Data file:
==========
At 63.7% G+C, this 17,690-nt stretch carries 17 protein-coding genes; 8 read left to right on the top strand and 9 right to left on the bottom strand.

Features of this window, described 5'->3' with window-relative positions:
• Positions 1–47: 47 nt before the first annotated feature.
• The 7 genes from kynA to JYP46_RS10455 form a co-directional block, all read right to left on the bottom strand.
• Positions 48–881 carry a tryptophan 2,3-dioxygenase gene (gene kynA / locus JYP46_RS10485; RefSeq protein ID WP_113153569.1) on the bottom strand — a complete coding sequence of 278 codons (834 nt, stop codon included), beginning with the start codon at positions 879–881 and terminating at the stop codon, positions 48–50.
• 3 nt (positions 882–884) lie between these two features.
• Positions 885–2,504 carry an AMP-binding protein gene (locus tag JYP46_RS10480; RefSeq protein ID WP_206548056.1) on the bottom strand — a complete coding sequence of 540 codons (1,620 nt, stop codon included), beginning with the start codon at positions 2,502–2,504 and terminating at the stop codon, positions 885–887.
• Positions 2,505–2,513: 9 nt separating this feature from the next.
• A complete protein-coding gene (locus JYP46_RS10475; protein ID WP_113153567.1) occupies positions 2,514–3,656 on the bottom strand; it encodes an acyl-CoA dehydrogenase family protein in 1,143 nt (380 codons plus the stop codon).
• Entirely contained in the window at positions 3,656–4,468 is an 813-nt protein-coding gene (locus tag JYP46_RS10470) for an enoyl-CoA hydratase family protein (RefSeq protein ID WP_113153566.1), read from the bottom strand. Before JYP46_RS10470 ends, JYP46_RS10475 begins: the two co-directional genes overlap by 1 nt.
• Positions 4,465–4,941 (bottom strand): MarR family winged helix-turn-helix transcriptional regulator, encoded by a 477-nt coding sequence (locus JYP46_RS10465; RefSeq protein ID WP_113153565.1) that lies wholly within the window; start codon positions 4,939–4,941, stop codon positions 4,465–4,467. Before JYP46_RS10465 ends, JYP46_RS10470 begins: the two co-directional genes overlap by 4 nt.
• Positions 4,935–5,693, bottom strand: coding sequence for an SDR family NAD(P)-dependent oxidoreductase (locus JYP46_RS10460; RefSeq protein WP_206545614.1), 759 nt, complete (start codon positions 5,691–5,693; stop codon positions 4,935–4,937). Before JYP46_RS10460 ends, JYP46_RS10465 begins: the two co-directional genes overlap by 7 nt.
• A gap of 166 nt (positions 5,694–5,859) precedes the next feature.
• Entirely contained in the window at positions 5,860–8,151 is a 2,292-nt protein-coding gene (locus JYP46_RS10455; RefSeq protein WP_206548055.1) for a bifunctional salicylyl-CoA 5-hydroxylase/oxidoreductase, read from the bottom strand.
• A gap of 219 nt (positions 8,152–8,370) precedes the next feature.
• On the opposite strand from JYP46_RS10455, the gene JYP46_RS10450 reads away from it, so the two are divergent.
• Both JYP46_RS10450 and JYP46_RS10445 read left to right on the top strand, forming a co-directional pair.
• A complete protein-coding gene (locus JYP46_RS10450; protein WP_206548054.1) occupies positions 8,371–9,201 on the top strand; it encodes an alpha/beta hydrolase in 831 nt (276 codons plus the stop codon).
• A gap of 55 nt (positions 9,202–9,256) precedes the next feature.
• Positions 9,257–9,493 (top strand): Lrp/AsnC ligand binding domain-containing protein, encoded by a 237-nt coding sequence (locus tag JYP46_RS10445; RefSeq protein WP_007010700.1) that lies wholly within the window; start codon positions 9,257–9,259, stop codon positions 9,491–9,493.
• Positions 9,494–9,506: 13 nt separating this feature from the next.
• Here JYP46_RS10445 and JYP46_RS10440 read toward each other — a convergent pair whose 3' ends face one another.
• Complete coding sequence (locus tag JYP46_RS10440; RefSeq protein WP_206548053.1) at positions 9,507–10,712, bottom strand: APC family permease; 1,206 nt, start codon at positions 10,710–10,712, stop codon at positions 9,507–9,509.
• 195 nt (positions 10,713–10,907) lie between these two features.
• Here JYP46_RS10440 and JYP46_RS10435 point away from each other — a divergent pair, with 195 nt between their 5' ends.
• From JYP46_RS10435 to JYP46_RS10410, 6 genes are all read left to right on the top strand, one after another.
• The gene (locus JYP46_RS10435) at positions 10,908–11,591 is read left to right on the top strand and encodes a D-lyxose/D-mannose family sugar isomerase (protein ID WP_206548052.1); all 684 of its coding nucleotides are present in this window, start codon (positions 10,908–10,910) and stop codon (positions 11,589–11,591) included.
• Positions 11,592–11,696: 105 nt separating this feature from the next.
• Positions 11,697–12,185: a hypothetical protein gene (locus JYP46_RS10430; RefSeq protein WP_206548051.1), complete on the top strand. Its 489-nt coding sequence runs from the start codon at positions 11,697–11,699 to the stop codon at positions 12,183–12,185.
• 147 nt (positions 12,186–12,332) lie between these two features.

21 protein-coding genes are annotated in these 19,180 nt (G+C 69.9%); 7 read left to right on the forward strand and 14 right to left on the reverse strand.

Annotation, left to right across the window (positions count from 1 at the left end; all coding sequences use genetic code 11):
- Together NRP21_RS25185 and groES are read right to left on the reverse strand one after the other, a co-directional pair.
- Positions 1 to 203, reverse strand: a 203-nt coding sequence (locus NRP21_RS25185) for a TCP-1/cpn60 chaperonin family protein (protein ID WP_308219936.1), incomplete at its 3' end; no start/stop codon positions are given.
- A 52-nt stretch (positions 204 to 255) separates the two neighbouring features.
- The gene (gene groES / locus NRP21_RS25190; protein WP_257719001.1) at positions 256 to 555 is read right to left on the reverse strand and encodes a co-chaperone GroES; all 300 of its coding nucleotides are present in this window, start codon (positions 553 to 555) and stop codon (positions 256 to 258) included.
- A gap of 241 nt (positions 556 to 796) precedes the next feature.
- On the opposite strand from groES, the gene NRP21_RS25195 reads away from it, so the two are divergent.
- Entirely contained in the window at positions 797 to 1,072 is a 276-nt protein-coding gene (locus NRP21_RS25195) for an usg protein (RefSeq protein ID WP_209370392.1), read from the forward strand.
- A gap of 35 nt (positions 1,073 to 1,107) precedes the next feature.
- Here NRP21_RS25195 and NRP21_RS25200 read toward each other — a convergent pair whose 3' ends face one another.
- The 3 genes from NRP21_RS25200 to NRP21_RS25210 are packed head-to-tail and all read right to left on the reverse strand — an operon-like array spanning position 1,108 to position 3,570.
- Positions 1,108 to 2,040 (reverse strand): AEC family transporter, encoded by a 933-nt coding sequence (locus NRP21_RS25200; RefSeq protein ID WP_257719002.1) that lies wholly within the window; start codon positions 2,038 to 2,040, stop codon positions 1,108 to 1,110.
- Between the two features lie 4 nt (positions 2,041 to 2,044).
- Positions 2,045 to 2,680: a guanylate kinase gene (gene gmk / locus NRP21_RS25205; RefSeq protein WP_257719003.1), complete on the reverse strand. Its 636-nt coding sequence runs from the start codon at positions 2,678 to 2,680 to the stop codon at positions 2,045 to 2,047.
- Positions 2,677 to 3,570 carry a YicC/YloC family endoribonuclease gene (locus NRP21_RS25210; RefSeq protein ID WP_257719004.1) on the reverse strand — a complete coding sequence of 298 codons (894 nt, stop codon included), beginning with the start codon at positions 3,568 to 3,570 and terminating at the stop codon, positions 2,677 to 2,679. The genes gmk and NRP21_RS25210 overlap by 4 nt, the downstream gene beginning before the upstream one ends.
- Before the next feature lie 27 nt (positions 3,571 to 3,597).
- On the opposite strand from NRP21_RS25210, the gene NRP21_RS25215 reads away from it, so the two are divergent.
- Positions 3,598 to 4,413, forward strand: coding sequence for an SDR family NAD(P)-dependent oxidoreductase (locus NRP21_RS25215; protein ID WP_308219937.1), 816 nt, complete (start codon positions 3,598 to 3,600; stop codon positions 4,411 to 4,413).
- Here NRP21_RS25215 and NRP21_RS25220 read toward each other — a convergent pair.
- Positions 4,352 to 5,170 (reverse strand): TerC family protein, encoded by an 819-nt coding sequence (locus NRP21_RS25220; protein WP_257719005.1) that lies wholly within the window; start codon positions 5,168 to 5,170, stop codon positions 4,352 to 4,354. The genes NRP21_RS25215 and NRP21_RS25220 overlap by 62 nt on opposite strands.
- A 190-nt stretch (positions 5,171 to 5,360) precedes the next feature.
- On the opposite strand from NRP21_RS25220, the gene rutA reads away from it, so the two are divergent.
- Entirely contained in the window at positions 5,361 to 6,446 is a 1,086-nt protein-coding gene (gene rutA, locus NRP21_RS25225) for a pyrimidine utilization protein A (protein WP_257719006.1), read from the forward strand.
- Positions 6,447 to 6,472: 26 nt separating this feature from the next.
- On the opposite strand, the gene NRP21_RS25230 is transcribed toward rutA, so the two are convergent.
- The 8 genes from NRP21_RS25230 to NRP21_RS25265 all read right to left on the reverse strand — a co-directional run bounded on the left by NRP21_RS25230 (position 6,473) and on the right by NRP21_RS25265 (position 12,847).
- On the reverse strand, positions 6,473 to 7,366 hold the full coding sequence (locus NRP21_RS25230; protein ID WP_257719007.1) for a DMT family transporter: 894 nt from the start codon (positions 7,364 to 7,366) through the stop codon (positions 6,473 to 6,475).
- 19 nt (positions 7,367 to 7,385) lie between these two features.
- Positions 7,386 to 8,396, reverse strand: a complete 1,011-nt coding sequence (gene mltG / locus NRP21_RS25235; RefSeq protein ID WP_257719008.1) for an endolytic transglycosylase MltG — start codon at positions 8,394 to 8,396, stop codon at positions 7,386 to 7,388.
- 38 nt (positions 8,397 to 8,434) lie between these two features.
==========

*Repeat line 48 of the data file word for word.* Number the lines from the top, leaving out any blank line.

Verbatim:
- On the opposite strand from NRP21_RS25210, the gene NRP21_RS25215 reads away from it, so the two are divergent.